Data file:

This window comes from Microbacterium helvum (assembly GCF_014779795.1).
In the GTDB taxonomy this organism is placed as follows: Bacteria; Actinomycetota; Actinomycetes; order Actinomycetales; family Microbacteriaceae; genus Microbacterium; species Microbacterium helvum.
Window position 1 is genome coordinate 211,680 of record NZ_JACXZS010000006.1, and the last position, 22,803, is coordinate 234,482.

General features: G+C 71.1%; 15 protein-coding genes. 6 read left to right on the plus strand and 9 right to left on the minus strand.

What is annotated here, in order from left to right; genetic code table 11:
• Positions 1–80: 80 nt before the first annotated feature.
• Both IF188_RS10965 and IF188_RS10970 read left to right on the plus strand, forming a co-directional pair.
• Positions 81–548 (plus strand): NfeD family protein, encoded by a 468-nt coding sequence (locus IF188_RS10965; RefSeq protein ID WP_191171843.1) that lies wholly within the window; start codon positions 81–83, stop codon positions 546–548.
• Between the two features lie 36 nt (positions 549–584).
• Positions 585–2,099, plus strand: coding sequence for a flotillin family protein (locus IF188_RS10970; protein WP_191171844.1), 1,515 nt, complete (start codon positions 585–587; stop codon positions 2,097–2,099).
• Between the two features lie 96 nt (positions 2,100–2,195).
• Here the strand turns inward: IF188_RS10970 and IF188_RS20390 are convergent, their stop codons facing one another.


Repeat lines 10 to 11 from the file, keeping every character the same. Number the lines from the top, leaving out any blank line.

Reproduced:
• Positions 585–2,099, plus strand: coding sequence for a flotillin family protein (locus IF188_RS10970; protein WP_191171844.1), 1,515 nt, complete (start codon positions 585–587; stop codon positions 2,097–2,099).
• Between the two features lie 96 nt (positions 2,100–2,195).